"
Newspaper Archive of
Shelton Mason County Journal
Shelton, Washington
Get your news here
Mason County Journal
News of Mason County, WA
August 19, 1971     Shelton Mason County Journal
PAGE 13     (13 of 28 available)        PREVIOUS     NEXT      Full Size Image
 
PAGE 13     (13 of 28 available)        PREVIOUS     NEXT      Full Size Image
August 19, 1971
 

Newspaper Archive of Shelton Mason County Journal produced by SmallTownPapers, Inc.
Website © 2021. All content copyrighted. Copyright Information.     Terms Of Use.     Request Content Removal.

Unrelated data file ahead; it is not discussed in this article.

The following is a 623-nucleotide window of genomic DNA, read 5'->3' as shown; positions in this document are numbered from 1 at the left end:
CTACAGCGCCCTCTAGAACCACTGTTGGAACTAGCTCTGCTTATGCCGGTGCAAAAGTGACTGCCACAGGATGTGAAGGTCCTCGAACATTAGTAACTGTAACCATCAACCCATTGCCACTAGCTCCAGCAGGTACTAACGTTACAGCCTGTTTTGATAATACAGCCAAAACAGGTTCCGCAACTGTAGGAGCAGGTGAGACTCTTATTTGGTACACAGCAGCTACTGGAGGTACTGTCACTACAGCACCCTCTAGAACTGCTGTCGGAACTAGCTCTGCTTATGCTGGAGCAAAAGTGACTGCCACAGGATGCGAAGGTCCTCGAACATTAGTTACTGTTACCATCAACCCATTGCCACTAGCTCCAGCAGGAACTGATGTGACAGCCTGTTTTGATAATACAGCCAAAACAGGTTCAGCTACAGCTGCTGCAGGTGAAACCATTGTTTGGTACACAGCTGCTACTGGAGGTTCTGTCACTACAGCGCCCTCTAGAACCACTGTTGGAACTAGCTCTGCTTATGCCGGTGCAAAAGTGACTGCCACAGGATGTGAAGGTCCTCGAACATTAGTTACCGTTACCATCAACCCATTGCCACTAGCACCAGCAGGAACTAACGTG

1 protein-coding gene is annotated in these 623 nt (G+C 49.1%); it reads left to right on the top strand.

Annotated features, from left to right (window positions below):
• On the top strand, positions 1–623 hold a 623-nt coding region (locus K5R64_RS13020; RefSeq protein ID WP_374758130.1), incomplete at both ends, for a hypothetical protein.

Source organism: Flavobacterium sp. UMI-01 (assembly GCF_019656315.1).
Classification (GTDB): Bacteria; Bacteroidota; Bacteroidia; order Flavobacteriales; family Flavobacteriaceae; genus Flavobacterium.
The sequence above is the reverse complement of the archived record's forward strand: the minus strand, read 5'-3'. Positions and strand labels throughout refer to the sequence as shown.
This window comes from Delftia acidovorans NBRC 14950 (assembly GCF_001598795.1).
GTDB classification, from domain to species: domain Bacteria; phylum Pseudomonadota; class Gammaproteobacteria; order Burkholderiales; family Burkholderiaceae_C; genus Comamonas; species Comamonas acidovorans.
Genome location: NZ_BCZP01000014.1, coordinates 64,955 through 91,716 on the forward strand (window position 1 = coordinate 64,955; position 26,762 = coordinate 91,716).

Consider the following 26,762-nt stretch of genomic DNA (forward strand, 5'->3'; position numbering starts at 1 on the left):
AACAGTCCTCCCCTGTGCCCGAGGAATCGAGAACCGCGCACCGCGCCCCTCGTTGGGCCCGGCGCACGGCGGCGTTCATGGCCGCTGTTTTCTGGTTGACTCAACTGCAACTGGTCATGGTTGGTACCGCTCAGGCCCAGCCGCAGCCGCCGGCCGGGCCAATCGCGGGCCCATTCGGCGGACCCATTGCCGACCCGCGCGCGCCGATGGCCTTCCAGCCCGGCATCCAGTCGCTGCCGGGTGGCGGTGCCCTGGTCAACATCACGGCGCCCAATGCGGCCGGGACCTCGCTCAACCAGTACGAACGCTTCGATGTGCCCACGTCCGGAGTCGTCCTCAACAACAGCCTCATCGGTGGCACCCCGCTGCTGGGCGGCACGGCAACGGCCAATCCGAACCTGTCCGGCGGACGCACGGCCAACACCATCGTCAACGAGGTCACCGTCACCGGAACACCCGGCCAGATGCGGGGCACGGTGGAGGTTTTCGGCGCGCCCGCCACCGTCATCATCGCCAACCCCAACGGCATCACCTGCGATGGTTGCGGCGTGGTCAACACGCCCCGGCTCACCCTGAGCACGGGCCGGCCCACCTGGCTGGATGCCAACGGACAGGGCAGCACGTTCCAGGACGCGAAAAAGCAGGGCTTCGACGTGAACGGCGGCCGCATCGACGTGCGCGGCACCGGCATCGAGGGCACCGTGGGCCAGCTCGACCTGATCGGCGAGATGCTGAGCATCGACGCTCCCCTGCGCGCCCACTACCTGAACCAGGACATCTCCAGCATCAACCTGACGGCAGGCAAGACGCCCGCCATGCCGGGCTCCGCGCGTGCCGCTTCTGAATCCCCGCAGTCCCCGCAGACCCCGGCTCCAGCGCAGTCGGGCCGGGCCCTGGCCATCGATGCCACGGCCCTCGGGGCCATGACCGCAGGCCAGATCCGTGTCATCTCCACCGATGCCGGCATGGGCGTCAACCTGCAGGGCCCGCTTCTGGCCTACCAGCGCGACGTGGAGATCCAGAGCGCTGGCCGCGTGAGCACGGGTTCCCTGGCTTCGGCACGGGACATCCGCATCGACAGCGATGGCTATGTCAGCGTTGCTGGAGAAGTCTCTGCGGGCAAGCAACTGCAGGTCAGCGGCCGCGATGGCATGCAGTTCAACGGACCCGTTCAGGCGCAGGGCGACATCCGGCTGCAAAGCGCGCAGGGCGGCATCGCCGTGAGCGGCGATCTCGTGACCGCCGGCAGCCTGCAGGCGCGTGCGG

ORLEY KRAMER, right, Shelton City Librarian, accepts a check for $100 em Torger Lee, of the Shelton Kiwanis Club. The money is being used to urchase books on drug information for use by the library. Mrs. Kramer told I, ub members some of the books have already been obtained and are in use rnost all of the time. imml highway area ete ramp getting Canal !eoPle think the Allyn was called to the scene to remove persons from the ramp area who were making it impossible for boat owners to use the facilities. On August 9, some women and children were using the ramp area for swimming, and according A complaint of two women and children camping on the ramp on August 11 again brought a deputy to the scene to ask them to clear the ramp area. "It looks like the Port Commission will have to install ' W" " ' " '' " on North to the complaint received by theNo S lmmlng signs, said ~lfalr Sheriffs office Sheriff's office, would not get out Chairman Bill DeMiero who last'Week .a, deputy of the way for incoming or seemed baffled by the desire of outgoing boats, mothers to have their children Enrollment Is Told swim in an area where boats abound. "Boats and swimmers in the same area are a dangerous combination," he warned, adding that safe swimming was available at the nearby Belfair State Park. dents will1 n t h e s t a t e ' s f i ve schools vocational-technical institutes, this fall,operated by local school districts, this an additional number of pupils of State will be enrolled equivalent to 6,000 full-time pupils. by grades Instruction and supervision of there all these students wilt be in the in hands of about 40;000 m junior professional or "certificated" igh. personnel. The "non-certificated" or service personnel such as 3ruingclerical, lunchroom, bus drivers, by custodians, etc. will total about 15,000 persons. lUdes 165 Most schools will open Sept. 1-6; 1, although some (mostly in oln Eastern Washington) will begin the last of August. Opening dates are decided by local school the districts; however, all public the school children in the state go to nd is less school the same number of days at the during the school year: 180, set r ago. by the legislature. There are 50 school building projects scheduled for completion prior to the fall opening of school. These will provide 927 that theclassrooms which will house a Under total of 26,051 students. Of these 15 Years50 projects, 27 are complete new Fund buildings; 23 are additions. By grade, these classrooms would be Cost $70divided into 275 for elementary, ul 1977,84 middle, 139 junior high, 390 on State s e n i o r h i g h a n d 3 9 vocational-technical. k Alexander hoe repairman in Shelton %til my lease expired. I hVe purchased the G| REPAIR ilq |. 4th in Olympia 'net to the Spar) Uld like to serve you You are in town. President Nixon on August 15, instituted a ninety-day freeze on wages and prices in the United States. The Pr2sident, acting under the authority provided by the Economic Stabilization Act of 1970, established a ceiling on all prices, rents, wages, and salaries at a level not exceeding that which prevailed during the month ue Ions 1. Are price increases that have already been announced to take effect in the future subject to the freeze'? Yes, all price increases must be controlled. 2. Are deferred wage or salary increases which have been negotiated to take effect in the future permitted by the freeze'? No. Yes. 3. Are previously announced increased tuition rates for the 1971-72 school year permitted by the freeze'? Yes. These are considered transaction prices, since commitments have been made and there are a number of cases where payments have been made. 4. Are increases in pensions permitted to take effect? Yes, these are not payments for services rendered. 5. Are future cost-of-living increases built into wage contracts No. ending August 14, 1971. The freeze on prices covers all commodities and services, with the exception of raw agricultural products. Increases in prices, rents, or wages scheduled under existing contracts will need to be deferred. The President also established a Cost of Living Council, chaired by the Secretary of the Treasury, with responsibility for the general administration of the wage-price freeze and to recommend to the President additional policies, mechanisms and procedures to maintain a stable level of prices and costs and minimize unemployment when the freeze expires. In addition to the Secretary of the Treasury, the Council is comprised of the Secretary of Commerce, the Secretary of Labor, the Secretary of Agriculture, the Director of the Office of Management and Budget, the Chairman of the Council of Economic Advisers, the Director of the Office of reeze nswere or provided by management exempt? No. There will be no cost-of-living increases during the 90-day freeze. 6. Are stock and bond prices included in the freeze? No. 7. Are apartment included in the freeze? rents 8. Are prices of used commodities, such as used cars, antiques, and re-sales of housing included in the freeze? Yes. 9. Are fees for professional services such as doctors and lawyers included? Yes. No increases in rates or fees for particular services are permitted during the freeze. 10. Are state and local tax rates frozen during this period? 11. Are interest rates included in the freeze? No. 12. How does the freeze affect people who work on commission or piece rate? The commission rate or piece rate cannot be increased over that existing in the base period. 13. Will the wage-price freeze apply to insurance rates'? Yes. 14. Are rates charged by common carriers and public utilities included in the freeze? Yes. 15. Are wholesale and retail prices included in the freeze'? Yes. 16. In cases where surcharges or other sales or excise taxes have been increased, is the ceiling for the price paid by the customer (including these taxes) raised by a like amount? Yes. The price the customer pays is equal to the base, which remains unchanged during the ceiling, plus these taxes. Clevenger Award Brian Clevenger, son of Mr. and Mrs. Kenneth Clevenger, was recently awarded first place in senior high news writing in the Washington State University and Washington Association of Journalism news writing contest. Clevenger, who will be a senior at Mary M. Knight ltigh School this fall, won the contest on an article written for the contest. He was editor of the MMK high school paper the past year. Emergency Preparedness, and the Special Assistant to the President for Consumer Affairs. The Chairman of the Board of Governors of the Federal Reserve System will serve as an adviser to the Council. The Chairman of the Council of Economic Advisers will serve as Vice-chairman of the Cost of Living Council. The Council staff will be headed by an Executive Director who will also be designated as a Special Assistant to the President. In addition to the Council's responsibility for the over-all administration of the freeze, it will consult with representatives of labor, industry, commerce, agriculture, and the public to promote voluntary action to control inflation and to solicit their views concerning the appropriate policies, mechanisms and procedures to control inflation and minimize unemployment at the expiration of the freeze. The monitoring of the freeze and other efforts to insure compliance will be carried out by the Office of Emergency Preparedness, which has an existing field capability and has a continuing responsibility for the planning and implementation of economic stabilization programs. Violations of the freeze will be handled by the Attorney General and may be enjoined by the courts or subject to a fine of up to $5,000. Under the terms of the Executive Order, the wage-price freeze expires November 12, 1971. VOLUME 2, NUMBER 8 Shelton, Washington AUGUST 1971 Most stores in the area are having back-to-school sales, and the time to outfit your students for a return to classes is now. Do some comparing when you shop, to make certain you're getting the most for your money. This doesn't necessarily mean the lowest price. An inexpensive article of clothing may increase it's overall cost in many ways. If it must be dry-cleaned, or hand laundered, you will find the cost of wearing it rising. Or, it may not last as long as a similar article which costs a dollar or two more. (6085) Wash and wear fabrics are generally the best buys, because in most cases they resist stains, and need only touching up with the iron. However, not all "wash and wear" treatments are the same. It pays to stay with brands that you know. When your young ones are at the "growing" stage, and they're shooting up faster than you can clothe them, it can pay to buy clothing that's a little longer in the limbs than they need, and do some hemming. Kids have always been able to outgrow clothes before they wear them out. Just as it's important to shop around when making a purchase, you can also save money in the way you pay for it. Cash is the best way. You avoid all interest and carrying charges, and the best way to have cash available is by having a sound savings program, and collecting dividends, not paying interest. Your Credit Union paid 5%% on shares last dividend period. (4753) If you can't pay cash, then find the most economical way to use your credit. "Revolving" and "E-Z Pay" charge methods are generally carried at 18% true annual interest percentage. Loan companies will charge you up to 36% to carry a loan of this type. Mason County Federal Credit Union can loan you the amount needed for any worthwhile purchase at 12% true annual percentage or less. Come see us for money for back-to-school buys. 4mll~ 411lip -lulll~ .11111~ .imn~ 'qlll~ .911~ ,.lmlll" "lllmb qmm~ "lulJP '1~11~ ~ull~" '11111~ "lml~ "1~11~ ~ ~:i~ 2 ~i~i RON ELLEDGE, Manager of the local Miller's Department store, is shown here assisting in the purchase of back to school clothing. Ron is a member of the Credit Union's Education Committee. Along with the new share insurance comes security regulations, and the Credit Union will be installing new security devices to protect its more than 3,500 members. One of our little members is shown here making his own security check to be sure his records are safe. (114) EFFECTIVE ENIN Right here in black and white is a good example of a confusing statement. It's much like some quotations of what credit will cost you. Truth in lending laws require that the borrower be told in writing what the finance charges will be, but this doesn't stop misleading statements during the course of conversation. Be careful, be certain, and get it in writing- then compare. This past month, Howard Smith, who is retired from state employment, Oliver Gray, Oyster Grower at Lilliwaup, and Sandy Denison, daughter of Mr. and Mrs. John Denison, all missed their $5.00. New numbers are hidden this month. Thursday, August 19, 1971 - Shelton-Mason County Journal - Page 13